Moon Knight Has Few Direct MCU Ties - And That's Why It's So Refreshing

I have to admit: I spent much of the roughly 40-minute runtime of "Moon Knight" episode 1 nervously waiting for the other shoe to drop.

Last night's premiere (cheekily titled "The Goldfish Problem") takes its time to carefully build up a fragile house of cards for main bloke Steven Grant (Oscar Isaac). With every uneasy night of "sleep" and his mounting sense of confusion over just what happens when he closes his eyes, one card after another continues to be removed until the whole deck threatens to collapse entirely. Although largely played for laughs, we get a firsthand look at the various cracks splintering his daily routine: standing up his date (whom he doesn't remember asking out in the first place), his one-finned goldfish becoming replaced by a different one, and, oh yeah, that ever-present, F. Murray Abraham-sounding voice in his head — all of which threaten to shatter his unassuming life into pieces. This vivid portrait of the MCU's most compelling and complicated new character largely succeeds by immersing us in this one individual's story (well, clearly he's more than just one individual, but you know what I mean!) and simply guiding this introductory episode towards its self-contained completion.

And yet, I just couldn't avoid the urge to brace myself for a blow that, thankfully, never came. I think you know what I mean — the inevitable moment where viewers get ripped out of the standalone story and jarringly reminded that this show does, in fact, take place within the larger Marvel Cinematic Universe.

Funnily enough, I can pinpoint exactly where this unwelcome intrusion would've happened in any other Marvel production, popping up unasked-for like one of Steven's own disparate identities. Towards the end of the premiere, we once again come face-to-face with cult leader Arthur Harrow (Ethan Hawke) for another tense confrontation; this time, in poor Steven's place of work as a "gift shop-ist" at the British Museum. While expositing his motivation concerning the ancient Egyptian deity Ammit, Arthur reels off a list of dictators and genocidal maniacs Ammit could've prevented: Hitler, Nero, the Armenian genocide, and Pol Pot ... but not a single mention of Thanos or any other franchise-specific villain.

To me, this one moment of restraint exemplifies the best quality of "Moon Knight" so far: the confidence to let its own story, not the crutch of shared universe connections, do all the talking.

Less is more

The one aspect of "Moon Knight" that most stands out in the first episode — aside from Oscar Isaac's incredible choice of accent, at least — has to be the feeling that it could take place entirely apart from the rest of the MCU. There aren't any cloying or half-hearted references to "the big green guy" or "the flag-waver," as Marvel/Netflix shows in years past felt obligated to do. We don't get random and distracting cameos of Abomination or Wong, like "Shang-Chi and the Legend of the Ten Rings" threw in to spice things up and act as a mini-commercials for future projects. Instead, the most novel and refreshing idea prevalent throughout the first episode of "Moon Knight" has to be the fact that Steven Grant's journey, struggling to navigate the worst case of identity crisis you'll ever see, feels important and fascinating enough on its own to be worth watching.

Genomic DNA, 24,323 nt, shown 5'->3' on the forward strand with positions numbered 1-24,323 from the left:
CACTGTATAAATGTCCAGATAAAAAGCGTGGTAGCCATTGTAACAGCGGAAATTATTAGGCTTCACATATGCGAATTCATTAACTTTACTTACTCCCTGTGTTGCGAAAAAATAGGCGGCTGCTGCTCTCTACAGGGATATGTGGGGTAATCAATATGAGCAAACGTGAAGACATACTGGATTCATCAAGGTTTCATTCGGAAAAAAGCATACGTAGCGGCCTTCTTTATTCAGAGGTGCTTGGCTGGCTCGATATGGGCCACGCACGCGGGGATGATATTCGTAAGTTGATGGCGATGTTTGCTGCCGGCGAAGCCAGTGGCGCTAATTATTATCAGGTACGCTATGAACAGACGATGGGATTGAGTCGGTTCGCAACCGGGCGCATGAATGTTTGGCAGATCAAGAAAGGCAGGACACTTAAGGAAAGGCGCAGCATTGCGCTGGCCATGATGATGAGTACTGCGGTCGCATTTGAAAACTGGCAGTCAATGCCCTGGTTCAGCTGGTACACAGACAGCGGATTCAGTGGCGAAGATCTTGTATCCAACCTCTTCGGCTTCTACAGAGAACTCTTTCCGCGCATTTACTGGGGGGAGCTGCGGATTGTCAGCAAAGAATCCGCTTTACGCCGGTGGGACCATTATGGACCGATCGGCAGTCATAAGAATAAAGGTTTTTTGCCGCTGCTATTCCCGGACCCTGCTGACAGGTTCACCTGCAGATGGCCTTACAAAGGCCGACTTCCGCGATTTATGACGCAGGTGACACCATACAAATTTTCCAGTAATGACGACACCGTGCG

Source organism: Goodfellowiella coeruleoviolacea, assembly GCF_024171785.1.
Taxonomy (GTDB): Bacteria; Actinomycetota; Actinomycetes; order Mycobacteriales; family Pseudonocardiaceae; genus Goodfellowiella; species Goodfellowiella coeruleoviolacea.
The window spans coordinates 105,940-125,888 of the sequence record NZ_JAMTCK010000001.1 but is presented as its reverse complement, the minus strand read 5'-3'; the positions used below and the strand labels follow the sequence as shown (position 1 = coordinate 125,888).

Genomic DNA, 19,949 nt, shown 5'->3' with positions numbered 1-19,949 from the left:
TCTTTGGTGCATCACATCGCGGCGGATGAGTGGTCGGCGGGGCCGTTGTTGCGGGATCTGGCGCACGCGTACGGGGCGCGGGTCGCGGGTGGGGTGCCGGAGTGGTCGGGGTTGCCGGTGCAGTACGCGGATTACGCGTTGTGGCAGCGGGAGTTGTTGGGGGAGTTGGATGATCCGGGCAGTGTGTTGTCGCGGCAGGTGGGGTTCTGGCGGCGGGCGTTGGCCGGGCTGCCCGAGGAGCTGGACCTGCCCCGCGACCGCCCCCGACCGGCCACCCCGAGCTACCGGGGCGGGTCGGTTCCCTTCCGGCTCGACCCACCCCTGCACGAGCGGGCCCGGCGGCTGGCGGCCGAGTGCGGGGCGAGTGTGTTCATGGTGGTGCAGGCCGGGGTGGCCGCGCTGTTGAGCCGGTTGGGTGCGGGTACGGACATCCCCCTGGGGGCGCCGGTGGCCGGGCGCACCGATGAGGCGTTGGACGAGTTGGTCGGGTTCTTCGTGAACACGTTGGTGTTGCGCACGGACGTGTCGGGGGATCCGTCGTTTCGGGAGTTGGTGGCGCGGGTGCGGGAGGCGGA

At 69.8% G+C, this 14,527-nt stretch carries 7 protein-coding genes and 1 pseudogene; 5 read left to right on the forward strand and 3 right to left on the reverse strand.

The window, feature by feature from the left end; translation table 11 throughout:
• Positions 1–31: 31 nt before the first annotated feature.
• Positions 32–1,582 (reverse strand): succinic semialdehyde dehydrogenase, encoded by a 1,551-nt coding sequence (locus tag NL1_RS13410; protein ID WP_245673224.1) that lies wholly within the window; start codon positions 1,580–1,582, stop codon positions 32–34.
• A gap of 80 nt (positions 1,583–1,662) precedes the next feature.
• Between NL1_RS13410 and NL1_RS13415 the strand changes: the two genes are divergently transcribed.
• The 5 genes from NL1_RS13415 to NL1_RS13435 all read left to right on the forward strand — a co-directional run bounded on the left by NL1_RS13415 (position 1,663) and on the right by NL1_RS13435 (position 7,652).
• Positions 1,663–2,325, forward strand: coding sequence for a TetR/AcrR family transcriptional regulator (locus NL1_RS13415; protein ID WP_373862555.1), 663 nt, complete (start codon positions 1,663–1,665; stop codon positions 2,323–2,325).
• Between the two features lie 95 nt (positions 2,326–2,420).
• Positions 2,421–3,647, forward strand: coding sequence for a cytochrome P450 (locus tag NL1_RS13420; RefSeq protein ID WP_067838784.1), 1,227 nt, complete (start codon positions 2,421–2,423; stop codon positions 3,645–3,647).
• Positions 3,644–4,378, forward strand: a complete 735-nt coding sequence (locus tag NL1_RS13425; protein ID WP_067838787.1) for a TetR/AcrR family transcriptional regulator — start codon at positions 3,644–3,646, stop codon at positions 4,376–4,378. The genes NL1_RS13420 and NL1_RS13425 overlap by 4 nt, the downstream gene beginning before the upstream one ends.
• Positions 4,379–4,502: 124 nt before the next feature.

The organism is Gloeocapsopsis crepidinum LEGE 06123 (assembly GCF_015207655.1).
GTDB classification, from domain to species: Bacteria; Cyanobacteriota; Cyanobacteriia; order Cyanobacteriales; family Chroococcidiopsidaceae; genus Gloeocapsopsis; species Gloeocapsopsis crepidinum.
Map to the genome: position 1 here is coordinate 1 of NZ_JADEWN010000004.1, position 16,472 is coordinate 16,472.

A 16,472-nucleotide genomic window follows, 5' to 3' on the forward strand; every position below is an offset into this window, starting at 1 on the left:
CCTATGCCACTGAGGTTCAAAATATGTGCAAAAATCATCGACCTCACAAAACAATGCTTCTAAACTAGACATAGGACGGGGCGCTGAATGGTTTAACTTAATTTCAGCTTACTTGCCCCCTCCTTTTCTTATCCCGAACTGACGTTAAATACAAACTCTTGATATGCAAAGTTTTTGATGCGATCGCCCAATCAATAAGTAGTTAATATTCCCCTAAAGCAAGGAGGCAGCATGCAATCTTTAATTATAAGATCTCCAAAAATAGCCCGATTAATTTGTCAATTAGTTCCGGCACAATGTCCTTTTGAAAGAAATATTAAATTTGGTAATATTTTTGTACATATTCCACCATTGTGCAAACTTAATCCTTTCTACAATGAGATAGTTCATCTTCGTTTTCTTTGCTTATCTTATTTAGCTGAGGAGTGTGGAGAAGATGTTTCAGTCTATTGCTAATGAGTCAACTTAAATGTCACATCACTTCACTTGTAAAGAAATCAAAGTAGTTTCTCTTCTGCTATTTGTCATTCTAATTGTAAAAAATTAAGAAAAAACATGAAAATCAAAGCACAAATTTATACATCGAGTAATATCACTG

Written by creator Jeremy Slater and directed with laser-like precision by Mohamed Diab, the first episode of "Moon Knight" immediately stands apart from previous Marvel shows on Disney+, such as "WandaVision," "The Falcon and the Winter Soldier," "Loki," or "Hawkeye." After all, we're not subjected to an opening scene rehash of the climactic events of "The Avengers" or a recap of spinoff-ready loose ends from "Avengers: Endgame." Instead, "Moon Knight" begins with, of all things, downright horror-tinged imagery of a completely unknown character. ("First Reformed" vibes!) Neither is this reminiscent of the upcoming "Ms. Marvel," whose new main character comes inextricably tied to previous Marvel superheroes and, more importantly, previous Marvel movies. One gets the sense that Steven Gant couldn't possibly care less about the Avengers. Though this may change in future episodes down the line, viewers could easily come into "Moon Knight" having seen absolutely none of the previous MCU installments.

At this point in the MCU's unprecedented run, this approach feels like a long-awaited change of pace. Nobody's under the impression that Isaac won't eventually suit up alongside other Avengers down the line. But for now? There's something uniquely fitting about "Moon Knight" earning its buzzy early reviews through nothing more than its own merits as a standalone story. As of the episode's concluding moments, Moon Knight has officially entered the MCU, but make no mistake — the character, not the universe, is the star of this show.